• Each school has a capacity of 480 students, catering to students from Class VI to XII.
  • The EMR School follows the CBSE curriculum.
  • The schools focus not only on academic education but on the all-round development of the students.

 

https://www.thehindu.com/news/national/amazon-to-provide-tech-education-training-to-eklavya-teachers/article66314664.ece/amp/

 

Keywords: General Studies –2 Social Empowerment, Indian Society, Welfare Schemes, Government Policies & Interventions
Daily Current Affairs

Input Tax Credit (ITC) - Edukemy Current Affairs


Why in news? A taxpayer under GST will be required to reverse the input tax credit in case his supplier has failed to deposit the dues taxes.

About:

  • It is the tax that a business pays on a purchase and that it can use to reduce its tax liability when it makes a sale.
    • It means at the time of paying tax on output, one can reduce the tax that has already been paid on inputs and pay the balance amount.
  • A business under a composition scheme cannot avail of an input tax credit. ITC cannot be claimed for personal use or for goods that are exempt.
    • It can be opted for by any taxpayer whose turnover is less than Rs. 1.5 crore.

 

https://m.economictimes.com/news/economy/policy/govt-tweaks-gst-rules-for-claiming-input-tax-credit/amp_articleshow/96549862.cms

 

Keywords: General Studies –2 Government Policies & Interventions, General Studies –3 Economy, Taxation
Daily Current Affairs

Mullaiperiyar Dam - Edukemy Current Affairs


Why in news? Recently, an alert has been sounded by Kerala as the water level in Mullaperiyar dam here reached its maximum permissible storage capacity.

About:

  • It is a masonry gravity dam on the Periyar River in the Idukki district of Kerala.
  • It was constructed between 1887 and 1895 by John Pennycuick.
  • It is situated high up in the Western Ghats, adjacent to Kerala’s famed Periyar wildlife sanctuary.
  • Mullaperiyar is listed among the world’s big dams that need to be decommissioned.
  • The dam is owned, operated and maintained by Tamil Nadu.

 

 

https://m.economictimes.com/news/india/mullaperiyar-water-level-touches-142-ft-flood-alert-in-kerala/amp_articleshow/96535903.cms 

 

 

Keywords: General Studies –1 Water Resources, General Studies –3 Disaster Management, infrastructure
Daily Current Affairs

NPA and Loan write off - Edukemy Current Affairs


Why in news? Recently, Banks wrote off more than Rs 10 lakh crore in loans over the last five years, according to RBI data under the Right to Information (RTI) Act.

About:

NPA

Loan Write off

Loan or advance for which principal or interest payment remained for a period of 90 days.

Three categories of NPA:

  • Substandard Assets: NPA for less than or equal to 12 months.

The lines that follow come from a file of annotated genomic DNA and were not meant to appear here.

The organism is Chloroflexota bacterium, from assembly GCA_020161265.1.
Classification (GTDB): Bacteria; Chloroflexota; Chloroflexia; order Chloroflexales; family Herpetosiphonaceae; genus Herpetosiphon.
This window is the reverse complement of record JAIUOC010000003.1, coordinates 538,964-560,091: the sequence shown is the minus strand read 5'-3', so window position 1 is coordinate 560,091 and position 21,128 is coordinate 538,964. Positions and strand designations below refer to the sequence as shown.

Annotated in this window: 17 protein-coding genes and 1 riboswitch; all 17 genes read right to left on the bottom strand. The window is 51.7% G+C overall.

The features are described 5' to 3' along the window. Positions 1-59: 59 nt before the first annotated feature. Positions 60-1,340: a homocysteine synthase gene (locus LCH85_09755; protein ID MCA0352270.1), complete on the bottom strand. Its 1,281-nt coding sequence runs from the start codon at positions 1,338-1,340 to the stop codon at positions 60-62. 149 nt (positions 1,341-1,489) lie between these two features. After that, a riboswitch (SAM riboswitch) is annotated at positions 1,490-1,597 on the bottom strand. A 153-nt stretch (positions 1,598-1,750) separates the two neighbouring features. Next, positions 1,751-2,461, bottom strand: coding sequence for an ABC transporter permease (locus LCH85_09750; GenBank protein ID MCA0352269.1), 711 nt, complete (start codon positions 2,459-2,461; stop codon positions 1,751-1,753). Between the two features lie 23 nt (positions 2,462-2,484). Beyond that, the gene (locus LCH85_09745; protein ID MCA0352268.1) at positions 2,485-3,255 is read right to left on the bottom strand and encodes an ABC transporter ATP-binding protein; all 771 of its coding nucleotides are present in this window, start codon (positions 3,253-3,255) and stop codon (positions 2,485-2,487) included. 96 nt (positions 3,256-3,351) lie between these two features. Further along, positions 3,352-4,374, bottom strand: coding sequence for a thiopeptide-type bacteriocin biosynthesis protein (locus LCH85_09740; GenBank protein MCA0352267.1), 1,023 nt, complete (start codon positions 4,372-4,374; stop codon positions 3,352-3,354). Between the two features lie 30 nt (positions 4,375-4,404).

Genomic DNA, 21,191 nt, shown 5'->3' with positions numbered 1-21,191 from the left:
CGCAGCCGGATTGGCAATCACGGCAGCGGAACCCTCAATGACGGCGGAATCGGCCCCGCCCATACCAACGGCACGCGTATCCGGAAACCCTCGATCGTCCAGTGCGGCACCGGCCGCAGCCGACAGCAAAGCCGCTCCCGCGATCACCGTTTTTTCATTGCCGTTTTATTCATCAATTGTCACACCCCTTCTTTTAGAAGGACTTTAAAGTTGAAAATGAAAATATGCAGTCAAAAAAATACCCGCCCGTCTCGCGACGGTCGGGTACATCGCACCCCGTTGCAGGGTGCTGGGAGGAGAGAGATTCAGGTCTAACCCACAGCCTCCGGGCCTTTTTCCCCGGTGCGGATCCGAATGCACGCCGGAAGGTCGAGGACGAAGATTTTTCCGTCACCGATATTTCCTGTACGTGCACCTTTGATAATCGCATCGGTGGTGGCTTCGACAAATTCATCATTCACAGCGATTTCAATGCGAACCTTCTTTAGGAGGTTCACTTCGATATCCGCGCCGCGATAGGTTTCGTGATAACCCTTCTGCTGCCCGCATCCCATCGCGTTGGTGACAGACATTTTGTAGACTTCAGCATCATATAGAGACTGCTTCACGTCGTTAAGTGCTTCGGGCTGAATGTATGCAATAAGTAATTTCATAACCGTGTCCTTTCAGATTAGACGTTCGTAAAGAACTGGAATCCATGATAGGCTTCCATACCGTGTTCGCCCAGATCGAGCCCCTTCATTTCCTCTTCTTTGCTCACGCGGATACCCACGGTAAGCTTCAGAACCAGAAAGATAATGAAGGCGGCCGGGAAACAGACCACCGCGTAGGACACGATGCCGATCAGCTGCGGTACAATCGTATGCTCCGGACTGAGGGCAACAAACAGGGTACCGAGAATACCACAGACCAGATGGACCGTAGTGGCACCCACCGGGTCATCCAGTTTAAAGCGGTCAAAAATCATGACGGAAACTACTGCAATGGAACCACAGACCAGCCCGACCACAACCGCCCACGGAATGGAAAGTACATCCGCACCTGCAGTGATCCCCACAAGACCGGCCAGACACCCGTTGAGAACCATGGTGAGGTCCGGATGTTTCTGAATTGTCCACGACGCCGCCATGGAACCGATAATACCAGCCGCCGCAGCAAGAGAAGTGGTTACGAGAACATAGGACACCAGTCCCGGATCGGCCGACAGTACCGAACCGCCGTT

• Doubtful Assets: Substandard assets for a period of 12 months.
  • Loss assets: Considered uncollectible.

Banks writes off a loan after borrower has defaulted on loan repayment and there is a very low chance of recovery.

  • Lender then moves defaulted loan/NPA, out of assets side and reports amount as loss.
  • Loan writes off saves money from provisioning and reduces tax liability.
  • Loan write-off is different from Loan waive off (a complete cancellation of a loan account)

 

https://rbidocs.rbi.org.in/rdocs/PressRelease/PDFs/PR14446CDB72BDD638493A94FB5ED8051E5B4A.PDF

https://indianexpress.com/article/explained/explained-economics/what-is-a-loan-write-off-and-why-do-banks-do-it-8283568/

Keywords: General Studies –3 Economy, GROWTH & DEVELOPMENT, Mobilization of Resources
Daily Editorial Analysis

Taliban's University Ban: Un-Islamic


Taliban’s War on Women

Exam View: India and its neighbourhood, India Policy related to its neighbour, India and Afghan relation, Rome statute, Right to Education, Right to Equality, Human rights.

In News: The Taliban’s announcement of a ban on female students studying in universities has attracted worldwide condemnation.

By the 1990s, 40 per cent of doctors in Afghanistan were women. Women also constituted 70 per cent of school teachers, 60 per cent of university professors and almost half of the university students.

The blanket ban on education for girls and women and other decisions effectively banish women from public life in Afghanistan. Women's literacy today is at a meagre 14 per cent.

The Taliban has proved us right by continuing with the highly regressive policies of the past regime (1996-2001).

The ban makes Afghanistan the only country in the world where girls and women are denied access to education.

The international community's response:

  • India reiterated its commitment to an inclusive that respects the rights of all Afghans and ensures equal rights of women to participate in all aspects of Afghan society, including access to higher education.